BY RICHARD PORTER FOR SEATTLE NORTHCOUNTRY
Winter in Seattle NorthCountry – particularly in its easternmost reaches – conjures up many images. Imagine snowy mountains, a hushed and crystalline world. The quiet is only punctuated by the crunch of your boots through snow or the swoosh of your skis over powder. At this elevation, you can feel the chill of the forest, and witness the alpenglow on the treeline as early winter sundown paints the peaks.
Photo credit: Seattle NorthCountry
Let’s go there. Consider this article your trusted guide to snowy winter recreation in the North Cascades and the surrounding areas of Seattle NorthCountry.
Stevens Pass is the destination, but getting there and back is half the fun.
WHAT YOU NEED TO KNOW BEFORE YOU GO
Stevens Pass lies more or less in the middle of Washington State next to the storied Pacific Crest Trail. To the north of the pass stretches the Glacier Peak Wildernesses; to the south the Enchantments. To the west is the Wild Sky Wilderness, which is just as picturesque as it sounds.
Bring your down parka, several layers, and waterproof boots. Some of the best times to visit the Cascades are during the off-season when proper gear and a hearty disposition can get you into lesser-known parts of the great Pacific Northwest backcountry.
Fly into cozy Paine Field (PAE) to save yourself the grief of navigating a crazy-busy airport. Make your basecamp by the sea in the coastal community of Everett. From there the road will lead you through river valleys and up to the peaks to your snowy mountain top vista. It’s time. Grab your camera and strap your skis to the roof: adventure beckons.
BASECAMP BY THE SEA
Like most hidden gems, the small city of Everett is worth a close inspection. Located on a peninsula that juts into the Salish Sea, this vintage mill town is a walkable urban basecamp, a jumping-off point for your PNW adventures. Street art, murals, Funko, and great coffee are all within striking distance of your hotel.
The Delta Hotel stands at the intersections of Interstate 5 and Highway 2: two main roadways that bisect the state. This crossroads location, only ten minutes from Paine Field, is a comfortable, cozy place to start your wintertime adventures.
Bring your down parka, several layers, and waterproof boots. Some of the best times to visit the Cascades are during the off-season.
Hotel Indigo is on the Everett Waterfront, rising above the waters of Possession Sound. The gourmet food in the hotel’s Jetty Bar and Grille makes this hotel a great place to fuel up before a day on the slopes.
Other savory dining options in Everett include Capers + Olives (Italian-inspired from-scratch cuisine) and Bluewater Distilling on the waterfront.
VALLEY SIDE TRIPS
To get to the mountains, head east. Highway 2 parallels the Snohomish and Skykomish Rivers, and the route is lined with small towns worth a visit.
Snohomish is the Antique Capital of the Northwest. Come for the small town Americana (think hanging flower baskets, gazebos, and murals), and stay for gluten-free Grain Artisan Bakery and a craft cocktails at Skip Rock Distilling Co.
Next on the route is the city of Monroe. This is the last major stop on Highway 2 before Stevens Pass. Visit Milkwood on Main (a quirky art studio), and Pacific Mountain Sports. Pacific rents and sells skis, snowboards, and all manner of winter gear — essential to your trip to the upper elevations of the Cascades.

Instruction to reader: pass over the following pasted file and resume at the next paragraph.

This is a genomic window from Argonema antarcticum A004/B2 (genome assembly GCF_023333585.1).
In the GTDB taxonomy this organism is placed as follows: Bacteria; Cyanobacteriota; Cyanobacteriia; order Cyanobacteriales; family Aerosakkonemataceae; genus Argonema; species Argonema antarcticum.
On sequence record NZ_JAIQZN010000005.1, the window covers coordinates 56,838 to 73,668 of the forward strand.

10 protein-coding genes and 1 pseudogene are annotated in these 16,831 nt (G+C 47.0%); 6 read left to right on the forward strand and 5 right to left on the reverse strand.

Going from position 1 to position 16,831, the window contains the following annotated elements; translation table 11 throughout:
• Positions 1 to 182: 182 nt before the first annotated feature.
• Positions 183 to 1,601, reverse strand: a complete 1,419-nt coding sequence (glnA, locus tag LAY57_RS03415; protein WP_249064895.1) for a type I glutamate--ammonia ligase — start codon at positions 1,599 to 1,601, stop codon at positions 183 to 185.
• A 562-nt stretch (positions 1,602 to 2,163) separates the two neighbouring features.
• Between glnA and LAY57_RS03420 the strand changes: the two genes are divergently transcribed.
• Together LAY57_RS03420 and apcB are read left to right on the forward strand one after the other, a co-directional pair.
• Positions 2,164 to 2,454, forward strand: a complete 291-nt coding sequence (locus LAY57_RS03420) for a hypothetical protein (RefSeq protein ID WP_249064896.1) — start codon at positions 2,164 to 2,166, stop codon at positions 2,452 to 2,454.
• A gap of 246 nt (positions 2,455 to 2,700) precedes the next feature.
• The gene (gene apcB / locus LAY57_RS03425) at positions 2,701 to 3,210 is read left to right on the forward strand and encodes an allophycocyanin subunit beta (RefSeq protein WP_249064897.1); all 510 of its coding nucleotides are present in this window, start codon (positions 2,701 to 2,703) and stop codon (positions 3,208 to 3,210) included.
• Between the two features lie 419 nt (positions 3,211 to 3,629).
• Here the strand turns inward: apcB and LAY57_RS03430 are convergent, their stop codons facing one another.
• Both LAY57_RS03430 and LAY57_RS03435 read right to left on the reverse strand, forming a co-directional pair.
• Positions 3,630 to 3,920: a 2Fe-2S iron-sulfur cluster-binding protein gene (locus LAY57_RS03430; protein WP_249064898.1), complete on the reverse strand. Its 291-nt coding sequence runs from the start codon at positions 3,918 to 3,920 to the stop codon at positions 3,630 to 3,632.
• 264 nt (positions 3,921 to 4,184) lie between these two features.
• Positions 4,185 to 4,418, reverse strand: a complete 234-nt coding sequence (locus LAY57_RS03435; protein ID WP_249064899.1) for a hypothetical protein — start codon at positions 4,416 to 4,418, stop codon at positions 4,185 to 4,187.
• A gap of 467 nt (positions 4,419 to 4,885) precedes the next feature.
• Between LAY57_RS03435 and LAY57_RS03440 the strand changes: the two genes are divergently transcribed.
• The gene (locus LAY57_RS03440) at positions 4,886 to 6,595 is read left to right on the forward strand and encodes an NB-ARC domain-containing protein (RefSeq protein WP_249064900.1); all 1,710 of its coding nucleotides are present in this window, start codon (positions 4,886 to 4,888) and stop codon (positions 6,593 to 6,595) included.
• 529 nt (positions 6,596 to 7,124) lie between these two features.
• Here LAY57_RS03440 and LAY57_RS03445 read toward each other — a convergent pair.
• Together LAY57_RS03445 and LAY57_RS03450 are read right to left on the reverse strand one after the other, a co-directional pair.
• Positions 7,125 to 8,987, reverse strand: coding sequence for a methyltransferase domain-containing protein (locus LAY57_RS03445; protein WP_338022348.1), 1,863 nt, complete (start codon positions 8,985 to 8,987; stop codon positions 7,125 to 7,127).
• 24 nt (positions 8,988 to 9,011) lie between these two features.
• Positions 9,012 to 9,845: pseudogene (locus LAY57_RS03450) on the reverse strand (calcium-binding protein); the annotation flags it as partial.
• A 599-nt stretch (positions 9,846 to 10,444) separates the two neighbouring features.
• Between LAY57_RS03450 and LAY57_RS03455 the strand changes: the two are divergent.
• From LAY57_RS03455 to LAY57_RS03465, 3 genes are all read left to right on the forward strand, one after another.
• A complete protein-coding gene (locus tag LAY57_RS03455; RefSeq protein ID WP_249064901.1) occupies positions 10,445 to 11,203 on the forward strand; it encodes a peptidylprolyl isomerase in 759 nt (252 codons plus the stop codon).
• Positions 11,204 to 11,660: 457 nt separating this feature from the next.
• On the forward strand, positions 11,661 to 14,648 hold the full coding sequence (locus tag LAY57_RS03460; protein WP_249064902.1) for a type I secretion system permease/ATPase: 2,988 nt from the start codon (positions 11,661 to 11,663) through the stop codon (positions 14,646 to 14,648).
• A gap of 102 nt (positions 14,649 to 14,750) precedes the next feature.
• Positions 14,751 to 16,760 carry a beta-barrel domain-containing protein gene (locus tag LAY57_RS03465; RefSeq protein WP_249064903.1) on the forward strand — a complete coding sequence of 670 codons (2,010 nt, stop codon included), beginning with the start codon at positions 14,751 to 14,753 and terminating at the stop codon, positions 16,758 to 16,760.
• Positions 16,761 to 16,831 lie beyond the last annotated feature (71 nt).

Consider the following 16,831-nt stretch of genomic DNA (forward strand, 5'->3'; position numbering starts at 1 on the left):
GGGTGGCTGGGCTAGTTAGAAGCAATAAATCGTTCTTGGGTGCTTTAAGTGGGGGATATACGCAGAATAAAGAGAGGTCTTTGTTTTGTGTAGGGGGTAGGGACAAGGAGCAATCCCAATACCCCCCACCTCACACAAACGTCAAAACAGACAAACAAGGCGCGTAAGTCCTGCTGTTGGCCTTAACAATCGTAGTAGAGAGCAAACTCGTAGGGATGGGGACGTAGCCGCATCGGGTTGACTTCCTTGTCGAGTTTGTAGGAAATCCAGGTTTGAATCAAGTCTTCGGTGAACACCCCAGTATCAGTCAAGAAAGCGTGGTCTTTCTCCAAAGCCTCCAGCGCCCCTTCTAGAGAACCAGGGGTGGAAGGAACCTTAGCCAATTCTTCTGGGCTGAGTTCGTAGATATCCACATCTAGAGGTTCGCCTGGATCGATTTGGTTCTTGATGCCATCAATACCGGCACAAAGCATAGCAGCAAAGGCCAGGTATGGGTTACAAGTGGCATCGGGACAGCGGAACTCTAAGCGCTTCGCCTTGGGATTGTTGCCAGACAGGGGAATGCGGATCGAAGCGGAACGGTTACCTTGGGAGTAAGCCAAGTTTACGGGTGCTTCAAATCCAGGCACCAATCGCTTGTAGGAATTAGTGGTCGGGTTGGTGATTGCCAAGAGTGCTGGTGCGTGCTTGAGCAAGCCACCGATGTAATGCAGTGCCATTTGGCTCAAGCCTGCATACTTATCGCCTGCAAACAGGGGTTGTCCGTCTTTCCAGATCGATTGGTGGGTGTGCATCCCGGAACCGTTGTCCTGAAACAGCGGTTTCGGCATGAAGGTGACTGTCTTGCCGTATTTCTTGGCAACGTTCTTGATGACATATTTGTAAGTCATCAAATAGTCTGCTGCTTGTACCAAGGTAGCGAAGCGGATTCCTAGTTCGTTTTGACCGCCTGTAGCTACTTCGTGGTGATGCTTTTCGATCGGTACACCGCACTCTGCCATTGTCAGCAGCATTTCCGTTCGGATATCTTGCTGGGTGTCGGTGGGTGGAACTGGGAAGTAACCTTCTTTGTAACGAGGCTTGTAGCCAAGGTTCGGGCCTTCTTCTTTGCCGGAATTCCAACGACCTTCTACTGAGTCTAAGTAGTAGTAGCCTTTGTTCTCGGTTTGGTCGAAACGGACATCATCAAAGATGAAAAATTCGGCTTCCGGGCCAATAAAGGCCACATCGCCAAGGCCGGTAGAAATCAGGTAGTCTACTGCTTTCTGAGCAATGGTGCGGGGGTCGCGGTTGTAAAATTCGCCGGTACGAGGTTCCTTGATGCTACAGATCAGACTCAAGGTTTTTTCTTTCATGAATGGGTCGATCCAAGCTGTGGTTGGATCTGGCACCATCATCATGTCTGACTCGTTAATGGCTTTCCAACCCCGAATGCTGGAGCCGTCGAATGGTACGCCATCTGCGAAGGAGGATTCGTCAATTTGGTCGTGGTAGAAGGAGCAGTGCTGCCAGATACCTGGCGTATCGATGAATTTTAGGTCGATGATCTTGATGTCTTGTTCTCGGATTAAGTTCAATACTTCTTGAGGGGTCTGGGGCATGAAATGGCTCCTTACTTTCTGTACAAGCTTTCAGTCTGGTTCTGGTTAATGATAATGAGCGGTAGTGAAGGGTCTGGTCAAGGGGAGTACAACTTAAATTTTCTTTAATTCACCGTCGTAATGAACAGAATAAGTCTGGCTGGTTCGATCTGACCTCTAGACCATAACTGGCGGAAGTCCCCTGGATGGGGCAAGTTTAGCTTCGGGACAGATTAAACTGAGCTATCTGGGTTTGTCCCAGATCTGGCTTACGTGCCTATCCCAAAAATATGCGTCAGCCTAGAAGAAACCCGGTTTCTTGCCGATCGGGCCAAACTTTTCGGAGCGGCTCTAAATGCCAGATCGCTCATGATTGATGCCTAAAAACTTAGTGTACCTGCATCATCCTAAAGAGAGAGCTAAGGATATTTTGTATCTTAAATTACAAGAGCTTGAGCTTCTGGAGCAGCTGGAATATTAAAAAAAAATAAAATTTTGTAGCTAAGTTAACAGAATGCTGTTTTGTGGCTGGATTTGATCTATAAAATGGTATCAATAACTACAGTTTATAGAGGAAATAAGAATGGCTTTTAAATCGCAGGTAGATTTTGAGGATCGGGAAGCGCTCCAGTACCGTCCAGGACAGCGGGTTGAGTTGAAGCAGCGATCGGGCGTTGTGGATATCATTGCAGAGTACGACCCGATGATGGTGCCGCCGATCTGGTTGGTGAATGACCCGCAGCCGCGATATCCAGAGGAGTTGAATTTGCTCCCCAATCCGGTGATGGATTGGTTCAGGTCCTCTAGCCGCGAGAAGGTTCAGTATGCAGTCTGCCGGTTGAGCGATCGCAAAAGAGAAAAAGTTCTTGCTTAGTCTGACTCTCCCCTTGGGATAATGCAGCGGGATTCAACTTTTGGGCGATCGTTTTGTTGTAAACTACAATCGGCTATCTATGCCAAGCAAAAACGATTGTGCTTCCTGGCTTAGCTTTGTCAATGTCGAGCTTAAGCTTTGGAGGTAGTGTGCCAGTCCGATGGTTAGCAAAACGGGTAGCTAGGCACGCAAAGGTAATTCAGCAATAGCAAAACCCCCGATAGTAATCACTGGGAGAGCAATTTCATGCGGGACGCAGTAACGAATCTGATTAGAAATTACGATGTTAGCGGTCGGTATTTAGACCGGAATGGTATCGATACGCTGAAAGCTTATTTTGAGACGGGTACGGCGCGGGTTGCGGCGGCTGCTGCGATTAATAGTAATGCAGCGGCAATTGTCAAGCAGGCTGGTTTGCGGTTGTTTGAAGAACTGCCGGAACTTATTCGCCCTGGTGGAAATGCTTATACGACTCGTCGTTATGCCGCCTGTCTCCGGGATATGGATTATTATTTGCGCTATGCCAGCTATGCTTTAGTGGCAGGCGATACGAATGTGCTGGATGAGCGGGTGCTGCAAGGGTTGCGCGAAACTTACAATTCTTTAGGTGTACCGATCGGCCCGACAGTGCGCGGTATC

From Monroe, the Skykomish River Valley winds past the towns of Sultan, Gold Bar, and Startup. Stop by the friendly Sky Valley Visitor Center in Sultan if you have any questions, or if you simply have a knack for local history. The Visitor Center is a de facto museum that showcases logging, mining, and railroad artifacts from a bygone era.
AT PLAY IN THE MOUNTAINS
The peaks fill out the skyline. The road winds next to the South Fork of the Skykomish River, offering glimpses of glacial green waters and turbulent rapids.
Pull off the highway at Espresso Chalet for a dose of caffeine and a selfie with a ten-foot-tall wooden bigfoot statue. This is where the classic family film Harry and the Hendersons was filmed in the 1980s.
If you’re not averse to a winter trek (you packed Yaktrax and poles, right?), you’re in for some prime hiking opportunities. Heybrook Ridge is a 700-foot ascent to a fire lookout. The Bridal Veil Falls trail leads to Lake Serene. The Iron Goat Trail is an easy, mostly-level day hike that takes you into an abandoned railroad tunnel. Always check local trip reports (www.wta.org) before venturing onto the trails, especially in icy conditions.
If you’re a motorsports fan, book a jaunt with Chinook ATV. They operate guided tours year-round and will guide you safely through designated trails in the Reiter Foothills.
Finally: Stevens Pass. Enjoy exploring miles of Nordic skiing paths, as well as more than 1,100 skiable acres for all skill levels. Grab a frosty IPA at the end of the day at the Foggy Goggle.
That’s it! Now, tuckered out by wintry escapades, reverse your route. Return to the sea via Highway 2 to restore and reward yourself at your urban basecamp. You will be there in about 45 minutes, warming up in your hotel room or hot tub, and uploading photos from your day’s adventure to social media.
Try evening drinks and apps at Scuttlebutt Taproom, blocks from the Delta Hotel. The taproom often hosts the El Mariachi taco truck (try the soyrizo tacos!), and games of cornhole and foosball.
VISIT SEATTLE NORTHCOUNTRY
We have the North Cascades, the Salish Sea, and literally everything in between. Get here and enjoy it all! Please always remember to recreate responsibly and safely, come prepared for changing conditions regardless of the season, and to respect local rules and regulations.
Photos provided by Seattle NorthCountry.